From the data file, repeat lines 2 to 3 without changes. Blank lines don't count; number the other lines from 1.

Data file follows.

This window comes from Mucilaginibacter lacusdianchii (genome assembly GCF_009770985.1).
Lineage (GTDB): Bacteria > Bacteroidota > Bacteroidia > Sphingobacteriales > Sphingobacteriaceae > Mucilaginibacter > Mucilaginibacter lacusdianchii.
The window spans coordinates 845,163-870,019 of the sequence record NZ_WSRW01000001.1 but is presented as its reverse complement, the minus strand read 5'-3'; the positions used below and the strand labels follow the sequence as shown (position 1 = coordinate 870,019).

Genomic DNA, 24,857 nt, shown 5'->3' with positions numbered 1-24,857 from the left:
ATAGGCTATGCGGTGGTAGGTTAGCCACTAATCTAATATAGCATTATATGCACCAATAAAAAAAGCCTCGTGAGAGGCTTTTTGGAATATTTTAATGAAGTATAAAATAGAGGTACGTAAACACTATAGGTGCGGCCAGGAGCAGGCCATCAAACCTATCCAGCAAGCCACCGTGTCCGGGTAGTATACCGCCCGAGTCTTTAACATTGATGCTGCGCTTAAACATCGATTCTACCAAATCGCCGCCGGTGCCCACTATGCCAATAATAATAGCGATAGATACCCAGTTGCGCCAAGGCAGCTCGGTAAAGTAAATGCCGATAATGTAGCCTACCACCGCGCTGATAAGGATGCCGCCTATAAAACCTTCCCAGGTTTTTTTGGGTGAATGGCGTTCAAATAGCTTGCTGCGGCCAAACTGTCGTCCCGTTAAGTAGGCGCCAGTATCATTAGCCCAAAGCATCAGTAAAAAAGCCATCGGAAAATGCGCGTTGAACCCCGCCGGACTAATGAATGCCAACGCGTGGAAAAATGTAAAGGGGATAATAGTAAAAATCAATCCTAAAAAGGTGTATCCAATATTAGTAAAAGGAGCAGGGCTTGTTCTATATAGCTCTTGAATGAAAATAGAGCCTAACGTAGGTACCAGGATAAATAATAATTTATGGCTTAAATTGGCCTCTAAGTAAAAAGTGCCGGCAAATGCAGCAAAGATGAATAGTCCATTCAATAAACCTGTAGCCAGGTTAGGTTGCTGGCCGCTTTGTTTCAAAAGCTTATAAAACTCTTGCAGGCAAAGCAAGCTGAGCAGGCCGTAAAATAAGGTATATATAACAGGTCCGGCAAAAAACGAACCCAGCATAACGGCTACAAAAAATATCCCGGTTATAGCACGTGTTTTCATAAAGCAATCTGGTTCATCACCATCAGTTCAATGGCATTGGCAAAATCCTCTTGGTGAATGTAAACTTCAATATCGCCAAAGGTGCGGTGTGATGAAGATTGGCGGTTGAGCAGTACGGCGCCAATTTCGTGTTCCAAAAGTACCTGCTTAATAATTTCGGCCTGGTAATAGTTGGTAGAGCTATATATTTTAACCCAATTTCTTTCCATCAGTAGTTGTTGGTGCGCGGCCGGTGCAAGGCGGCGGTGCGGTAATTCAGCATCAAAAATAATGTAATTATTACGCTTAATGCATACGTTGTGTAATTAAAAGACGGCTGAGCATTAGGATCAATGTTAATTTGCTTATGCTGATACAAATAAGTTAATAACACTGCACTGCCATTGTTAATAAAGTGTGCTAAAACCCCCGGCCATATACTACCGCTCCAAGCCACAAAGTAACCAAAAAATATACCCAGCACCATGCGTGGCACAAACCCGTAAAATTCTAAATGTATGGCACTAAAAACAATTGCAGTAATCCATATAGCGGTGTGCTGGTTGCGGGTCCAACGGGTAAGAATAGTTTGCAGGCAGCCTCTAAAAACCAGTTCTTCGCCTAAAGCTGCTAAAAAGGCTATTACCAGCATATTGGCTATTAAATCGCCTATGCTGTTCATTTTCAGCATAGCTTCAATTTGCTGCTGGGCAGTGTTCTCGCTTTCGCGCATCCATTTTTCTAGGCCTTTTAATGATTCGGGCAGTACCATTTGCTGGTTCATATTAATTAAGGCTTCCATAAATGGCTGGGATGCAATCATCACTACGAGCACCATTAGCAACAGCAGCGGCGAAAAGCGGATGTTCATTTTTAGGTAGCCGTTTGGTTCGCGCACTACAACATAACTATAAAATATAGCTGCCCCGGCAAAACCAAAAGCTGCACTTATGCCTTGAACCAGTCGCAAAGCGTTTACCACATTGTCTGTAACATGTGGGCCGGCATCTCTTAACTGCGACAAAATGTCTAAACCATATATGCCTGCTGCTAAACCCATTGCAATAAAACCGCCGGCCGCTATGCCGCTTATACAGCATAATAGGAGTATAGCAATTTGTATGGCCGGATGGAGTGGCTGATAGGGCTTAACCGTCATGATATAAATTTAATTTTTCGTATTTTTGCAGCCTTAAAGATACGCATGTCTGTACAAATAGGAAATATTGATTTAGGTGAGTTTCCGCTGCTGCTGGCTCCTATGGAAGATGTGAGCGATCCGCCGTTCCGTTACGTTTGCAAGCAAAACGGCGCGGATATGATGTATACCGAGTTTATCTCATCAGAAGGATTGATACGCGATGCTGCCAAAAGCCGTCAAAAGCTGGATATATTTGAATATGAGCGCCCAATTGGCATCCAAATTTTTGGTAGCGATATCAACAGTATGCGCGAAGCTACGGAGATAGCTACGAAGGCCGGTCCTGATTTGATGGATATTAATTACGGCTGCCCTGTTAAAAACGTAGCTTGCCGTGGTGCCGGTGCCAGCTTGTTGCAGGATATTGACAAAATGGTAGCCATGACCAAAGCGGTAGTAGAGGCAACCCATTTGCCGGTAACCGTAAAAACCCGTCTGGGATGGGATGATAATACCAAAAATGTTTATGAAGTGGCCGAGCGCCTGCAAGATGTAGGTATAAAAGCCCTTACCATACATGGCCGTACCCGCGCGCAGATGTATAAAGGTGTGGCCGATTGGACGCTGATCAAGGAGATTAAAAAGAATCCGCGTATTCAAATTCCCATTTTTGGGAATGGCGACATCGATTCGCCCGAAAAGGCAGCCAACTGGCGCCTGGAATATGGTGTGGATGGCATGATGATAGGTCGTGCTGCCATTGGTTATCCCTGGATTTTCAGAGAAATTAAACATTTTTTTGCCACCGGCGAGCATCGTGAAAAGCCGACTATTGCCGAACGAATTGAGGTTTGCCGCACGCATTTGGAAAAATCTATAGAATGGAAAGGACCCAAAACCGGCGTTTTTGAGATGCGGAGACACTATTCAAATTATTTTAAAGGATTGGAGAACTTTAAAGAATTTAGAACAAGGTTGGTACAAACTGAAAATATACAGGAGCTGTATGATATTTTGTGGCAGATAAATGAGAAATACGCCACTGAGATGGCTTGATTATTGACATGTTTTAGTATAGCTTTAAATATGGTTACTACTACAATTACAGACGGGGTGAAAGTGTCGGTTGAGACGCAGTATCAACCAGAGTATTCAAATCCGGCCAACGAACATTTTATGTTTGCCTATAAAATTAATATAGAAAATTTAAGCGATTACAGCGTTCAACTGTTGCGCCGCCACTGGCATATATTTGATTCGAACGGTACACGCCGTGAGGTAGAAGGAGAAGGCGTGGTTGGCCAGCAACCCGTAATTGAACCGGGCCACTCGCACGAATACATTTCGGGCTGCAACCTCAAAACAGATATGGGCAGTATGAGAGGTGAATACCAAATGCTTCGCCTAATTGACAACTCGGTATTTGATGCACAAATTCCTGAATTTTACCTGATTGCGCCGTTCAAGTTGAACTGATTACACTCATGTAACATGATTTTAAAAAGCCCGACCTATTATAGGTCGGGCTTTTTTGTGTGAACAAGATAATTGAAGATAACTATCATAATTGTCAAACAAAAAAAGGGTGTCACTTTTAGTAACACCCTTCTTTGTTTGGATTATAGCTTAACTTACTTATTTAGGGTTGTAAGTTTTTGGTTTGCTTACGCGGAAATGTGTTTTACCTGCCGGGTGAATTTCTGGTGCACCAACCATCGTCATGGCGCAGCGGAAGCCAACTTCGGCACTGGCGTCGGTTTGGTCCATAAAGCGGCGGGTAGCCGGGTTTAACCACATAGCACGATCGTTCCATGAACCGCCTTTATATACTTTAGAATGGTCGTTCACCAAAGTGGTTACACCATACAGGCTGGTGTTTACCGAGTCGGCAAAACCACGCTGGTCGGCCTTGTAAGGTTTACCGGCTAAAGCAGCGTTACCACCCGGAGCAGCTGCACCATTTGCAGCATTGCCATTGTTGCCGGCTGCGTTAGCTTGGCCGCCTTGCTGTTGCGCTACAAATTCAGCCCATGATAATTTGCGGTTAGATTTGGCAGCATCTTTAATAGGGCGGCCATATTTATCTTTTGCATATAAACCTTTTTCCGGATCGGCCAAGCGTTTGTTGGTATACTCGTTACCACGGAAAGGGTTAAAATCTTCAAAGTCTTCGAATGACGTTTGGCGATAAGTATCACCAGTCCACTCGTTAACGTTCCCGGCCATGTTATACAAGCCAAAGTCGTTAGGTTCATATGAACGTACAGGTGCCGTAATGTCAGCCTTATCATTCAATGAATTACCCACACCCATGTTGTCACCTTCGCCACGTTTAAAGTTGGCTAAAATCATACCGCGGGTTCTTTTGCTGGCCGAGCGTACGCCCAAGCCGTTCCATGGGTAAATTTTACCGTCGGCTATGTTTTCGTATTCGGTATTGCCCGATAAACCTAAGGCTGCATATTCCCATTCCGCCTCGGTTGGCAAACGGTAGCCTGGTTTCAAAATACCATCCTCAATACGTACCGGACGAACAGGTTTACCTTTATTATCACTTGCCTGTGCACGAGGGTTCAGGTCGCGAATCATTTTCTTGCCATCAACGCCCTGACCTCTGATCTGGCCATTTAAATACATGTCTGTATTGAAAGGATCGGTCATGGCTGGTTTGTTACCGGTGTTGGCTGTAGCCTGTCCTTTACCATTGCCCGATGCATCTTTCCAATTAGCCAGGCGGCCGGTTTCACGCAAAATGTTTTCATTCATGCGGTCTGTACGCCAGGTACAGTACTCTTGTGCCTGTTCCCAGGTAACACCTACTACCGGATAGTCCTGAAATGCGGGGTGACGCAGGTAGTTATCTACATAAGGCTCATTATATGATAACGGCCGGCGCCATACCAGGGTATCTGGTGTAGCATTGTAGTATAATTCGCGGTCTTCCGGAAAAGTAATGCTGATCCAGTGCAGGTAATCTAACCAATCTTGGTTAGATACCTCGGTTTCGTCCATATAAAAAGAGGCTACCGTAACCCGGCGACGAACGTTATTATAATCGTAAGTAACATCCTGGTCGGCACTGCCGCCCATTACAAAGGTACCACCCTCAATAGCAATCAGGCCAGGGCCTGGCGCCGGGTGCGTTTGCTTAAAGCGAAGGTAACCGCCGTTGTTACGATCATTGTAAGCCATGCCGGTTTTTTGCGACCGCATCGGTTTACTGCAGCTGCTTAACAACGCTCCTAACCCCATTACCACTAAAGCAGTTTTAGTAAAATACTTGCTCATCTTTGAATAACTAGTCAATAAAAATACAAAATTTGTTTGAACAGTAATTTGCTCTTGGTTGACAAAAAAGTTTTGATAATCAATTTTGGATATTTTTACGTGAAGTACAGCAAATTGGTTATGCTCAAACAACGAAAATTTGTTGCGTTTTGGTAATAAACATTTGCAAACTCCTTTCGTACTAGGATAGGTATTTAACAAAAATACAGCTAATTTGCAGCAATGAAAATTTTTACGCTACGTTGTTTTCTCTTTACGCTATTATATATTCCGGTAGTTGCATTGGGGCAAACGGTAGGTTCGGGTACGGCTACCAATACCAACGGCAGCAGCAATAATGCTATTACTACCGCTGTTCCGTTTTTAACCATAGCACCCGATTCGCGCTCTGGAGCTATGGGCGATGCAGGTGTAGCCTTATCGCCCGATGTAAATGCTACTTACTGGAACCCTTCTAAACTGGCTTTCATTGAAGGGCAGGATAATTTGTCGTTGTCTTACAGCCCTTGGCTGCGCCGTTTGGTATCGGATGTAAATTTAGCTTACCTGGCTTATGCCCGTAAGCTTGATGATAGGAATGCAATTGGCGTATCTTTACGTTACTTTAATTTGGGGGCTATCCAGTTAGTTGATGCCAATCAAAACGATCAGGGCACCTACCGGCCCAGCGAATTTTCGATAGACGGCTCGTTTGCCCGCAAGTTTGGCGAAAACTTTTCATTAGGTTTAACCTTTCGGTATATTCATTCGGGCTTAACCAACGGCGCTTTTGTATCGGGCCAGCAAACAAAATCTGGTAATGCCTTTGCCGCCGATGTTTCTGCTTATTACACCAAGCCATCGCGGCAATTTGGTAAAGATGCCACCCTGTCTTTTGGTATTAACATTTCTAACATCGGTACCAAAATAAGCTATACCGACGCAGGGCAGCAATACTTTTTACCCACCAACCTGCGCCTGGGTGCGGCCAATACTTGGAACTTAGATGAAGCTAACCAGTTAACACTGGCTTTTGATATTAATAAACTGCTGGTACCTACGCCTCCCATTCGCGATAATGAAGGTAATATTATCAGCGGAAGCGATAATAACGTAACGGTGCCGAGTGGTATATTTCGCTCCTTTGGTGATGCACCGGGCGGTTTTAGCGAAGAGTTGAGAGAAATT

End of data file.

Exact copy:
Lineage (GTDB): Bacteria > Bacteroidota > Bacteroidia > Sphingobacteriales > Sphingobacteriaceae > Mucilaginibacter > Mucilaginibacter lacusdianchii.
The window spans coordinates 845,163-870,019 of the sequence record NZ_WSRW01000001.1 but is presented as its reverse complement, the minus strand read 5'-3'; the positions used below and the strand labels follow the sequence as shown (position 1 = coordinate 870,019).